Since entering my 30s, my travels now focus on photography and writing for my travel blog. This means that I’m not just traveling to play, I’m traveling to work. Of course, that kind of work is fun for me! It does require a lot more time and effort than the kinds of trips I took in my 20s though. I have to lug around heavy camera gear and a laptop now, and I have to stay in places where I feel that my equipment is safe enough. I have to take time to work, which sometimes means sacrificing leisure and social time. It’s all worth it to me now that I have the discipline to work while traveling.
Besides working while I travel, now that I’m older I definitely require certain creature comforts… at least some of the time. I want my privacy and alone time, which means I find it harder to stay in hostels now. I have a much lower tolerance for young, annoying travelers than I used to! I make sure that I plan for more than enough food and sleep during particularly long flights or bus rides. It’s probably just experience rather than age, but these things are important!
Traveling in my 30s feels much the same as it always has, despite the specific ways in which I choose to do so. I’m still in awe of the world and I still want to see and experience as much of it as I can in this life. I will continue to travel for the love of it, long after I am old and gray!
I started my travel adventures when I was on my mid 20s traveling every week to a different country across the Middle East, Africa and Asia. When I hit 30 I realised I no longer needed to hide my age, I was officially an adult. I also felt more secure, had a lot of experience on my back to get around any place and, most importantly the financial independence to get lost anywhere, to go anywhere without having to worry about money and the self-esteem and self-confidence to face any challenge. No mountain is too high, no valley too low that I cannot tackle them.
I would first like to thank my twenties self. At 26 I finally made the decision to move abroad. I was miserable and grumpy back then because my life was going nowhere, I hated my jobs, and I was overworked. Really? Miserable in your twenties?! I loved travel and learning about the world since I was little so I had to make this constant dream finally come true. The world kept calling my name. I knew I was meant go abroad! (Cheesy, but hey, it’s true!)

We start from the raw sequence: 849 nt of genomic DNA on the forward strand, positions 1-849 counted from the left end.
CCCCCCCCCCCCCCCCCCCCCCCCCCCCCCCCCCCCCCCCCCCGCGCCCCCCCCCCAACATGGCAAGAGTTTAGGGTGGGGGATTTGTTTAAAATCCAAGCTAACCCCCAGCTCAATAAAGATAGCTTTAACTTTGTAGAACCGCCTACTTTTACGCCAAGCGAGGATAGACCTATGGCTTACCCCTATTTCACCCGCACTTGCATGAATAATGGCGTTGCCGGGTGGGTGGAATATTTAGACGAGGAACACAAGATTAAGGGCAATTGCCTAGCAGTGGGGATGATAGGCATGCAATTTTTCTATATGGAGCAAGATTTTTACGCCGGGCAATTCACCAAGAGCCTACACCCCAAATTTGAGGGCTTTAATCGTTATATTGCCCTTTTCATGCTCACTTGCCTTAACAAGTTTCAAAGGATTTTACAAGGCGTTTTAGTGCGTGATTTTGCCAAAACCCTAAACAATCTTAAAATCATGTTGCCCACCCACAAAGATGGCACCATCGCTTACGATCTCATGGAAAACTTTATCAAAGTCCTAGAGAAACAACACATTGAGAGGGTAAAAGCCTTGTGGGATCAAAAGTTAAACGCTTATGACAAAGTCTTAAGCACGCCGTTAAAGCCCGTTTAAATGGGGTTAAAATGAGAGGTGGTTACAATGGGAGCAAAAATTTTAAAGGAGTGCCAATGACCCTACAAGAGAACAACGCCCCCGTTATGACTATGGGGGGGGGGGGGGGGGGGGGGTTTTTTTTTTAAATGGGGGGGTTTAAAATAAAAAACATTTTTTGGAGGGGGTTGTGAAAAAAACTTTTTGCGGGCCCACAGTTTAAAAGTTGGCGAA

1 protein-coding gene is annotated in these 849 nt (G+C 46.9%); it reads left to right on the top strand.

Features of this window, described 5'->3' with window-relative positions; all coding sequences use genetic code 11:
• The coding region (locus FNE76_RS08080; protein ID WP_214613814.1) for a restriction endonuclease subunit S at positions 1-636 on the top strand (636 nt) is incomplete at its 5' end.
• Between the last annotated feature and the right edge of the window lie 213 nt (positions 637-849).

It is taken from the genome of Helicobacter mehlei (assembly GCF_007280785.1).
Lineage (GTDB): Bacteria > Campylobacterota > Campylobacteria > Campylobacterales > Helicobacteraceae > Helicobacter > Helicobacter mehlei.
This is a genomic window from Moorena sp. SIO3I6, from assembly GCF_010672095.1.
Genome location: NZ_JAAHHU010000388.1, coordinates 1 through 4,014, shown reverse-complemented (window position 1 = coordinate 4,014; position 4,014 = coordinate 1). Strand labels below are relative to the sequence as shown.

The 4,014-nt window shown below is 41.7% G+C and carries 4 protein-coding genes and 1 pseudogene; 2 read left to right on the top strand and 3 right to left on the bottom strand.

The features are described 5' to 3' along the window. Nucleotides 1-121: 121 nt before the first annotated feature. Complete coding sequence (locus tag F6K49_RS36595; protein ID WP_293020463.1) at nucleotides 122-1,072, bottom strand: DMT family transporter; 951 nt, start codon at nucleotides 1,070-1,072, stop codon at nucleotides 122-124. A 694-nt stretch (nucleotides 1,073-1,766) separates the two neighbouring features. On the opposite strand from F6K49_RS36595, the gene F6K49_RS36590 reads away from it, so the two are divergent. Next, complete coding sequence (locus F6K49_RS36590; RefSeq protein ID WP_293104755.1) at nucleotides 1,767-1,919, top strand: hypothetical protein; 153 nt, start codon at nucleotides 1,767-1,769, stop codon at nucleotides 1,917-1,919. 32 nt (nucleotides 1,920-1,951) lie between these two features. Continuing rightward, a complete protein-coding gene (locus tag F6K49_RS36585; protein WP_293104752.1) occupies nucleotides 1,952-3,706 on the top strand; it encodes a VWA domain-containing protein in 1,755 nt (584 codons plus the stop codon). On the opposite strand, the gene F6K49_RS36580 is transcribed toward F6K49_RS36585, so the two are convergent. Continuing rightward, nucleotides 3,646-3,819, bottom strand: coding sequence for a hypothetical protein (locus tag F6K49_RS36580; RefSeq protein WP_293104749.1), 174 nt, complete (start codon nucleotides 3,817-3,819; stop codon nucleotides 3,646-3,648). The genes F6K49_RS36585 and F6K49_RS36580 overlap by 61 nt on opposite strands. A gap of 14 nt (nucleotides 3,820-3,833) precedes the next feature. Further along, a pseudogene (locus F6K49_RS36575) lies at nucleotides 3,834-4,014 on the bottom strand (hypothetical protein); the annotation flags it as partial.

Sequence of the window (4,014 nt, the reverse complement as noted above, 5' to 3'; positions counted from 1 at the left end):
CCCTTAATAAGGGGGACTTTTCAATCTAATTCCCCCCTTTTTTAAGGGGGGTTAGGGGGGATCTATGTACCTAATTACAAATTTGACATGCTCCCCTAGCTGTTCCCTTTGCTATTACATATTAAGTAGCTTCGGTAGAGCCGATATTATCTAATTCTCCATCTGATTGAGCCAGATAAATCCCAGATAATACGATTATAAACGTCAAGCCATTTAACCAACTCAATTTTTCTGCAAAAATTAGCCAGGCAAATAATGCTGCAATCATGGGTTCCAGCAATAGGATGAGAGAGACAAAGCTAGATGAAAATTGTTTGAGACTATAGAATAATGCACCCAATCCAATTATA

I just turned 31 and I can honestly tell you the last five years on the road have been the most challenging, rewarding, incredible, and the happiest of my life. Traveling in your 30s means you’re traveling even wiser than you once were. You start to realize how important it is that you’re doing something that you love and enjoy. You learned from all those silly mistakes you made in your twenty. You take things in more, enjoy and truly cherish those moments.
I feel younger than I did before I stepped on that one way flight when I was 26. I have no plans on stopping, in fact, my plans are only getting crazier and more challenging. I’m still living and traveling abroad and I’ll be doing it in my forties too!
It wasn’t till I turned 30 that I ditched my previous job adventures to pursue blogging full time. I had always been traveling like crazy already so that didn’t change but nowadays the focus is slightly different as I aim to document and share my explorations with our social media followers and blog readers. As a result, I was able to attempt stuff like parasailing in Indonesia and Malaysia, jumping off a stadium in South Africa, and trying out many other cool flight experiences around the world everyone should try at least once.
I couldn’t tell which changed my traveling more: turning 30 or getting married. I was 30 first, though, so we’ll start with that.
Right around 30, I began to feel a bit more value in planning ahead, in knowing how far away something was or in figuring out the best way to route my travels. ‘Going with the flow’ was still fine, but at some point I began to choose a more conscious time and place to go somewhere.
I also re-focused on quality over quantity. Give me 2-3 excellent, weird choices over 4-5 lukewarm places any day. That was already what I was doing, it just became a more strongly felt choice.
Getting married to a fellow thirtysomething meant we began to seek out a bit more comfort for a few more bucks. We might still stay at a hostel, but it’ll be a private room instead of a bunkbed.
Finally, your mileage will vary, but I didn’t feel the need to prove anything to myself. Travel is already enough of a challenge that creating extra challenge just for the sake of having it wasn’t necessary. If I want to reach the top of that mountain, I’ll get there – I’ll be taking the short, direct route instead of the longer, more circuitous one =)
It appears the older I get the more I enjoy traveling. That’s partly due to our better financial situation which allows us to treat ourselves more while on the road. It buys us cocktails in spectacular bars, helicopter rides over stunning landscapes, and luxury cruises in the Mediterranean. But I also appreciate the fact that with age travel has become more meaningful. I love to explore places and look into every aspect of a destination. I have the feeling that with maturity I am better equipped to grasp connections and understand backgrounds. At the same time I am still mobile and agile and able to climb and snorkel and do all the things that are fun. It’s the perfect age to travel the world!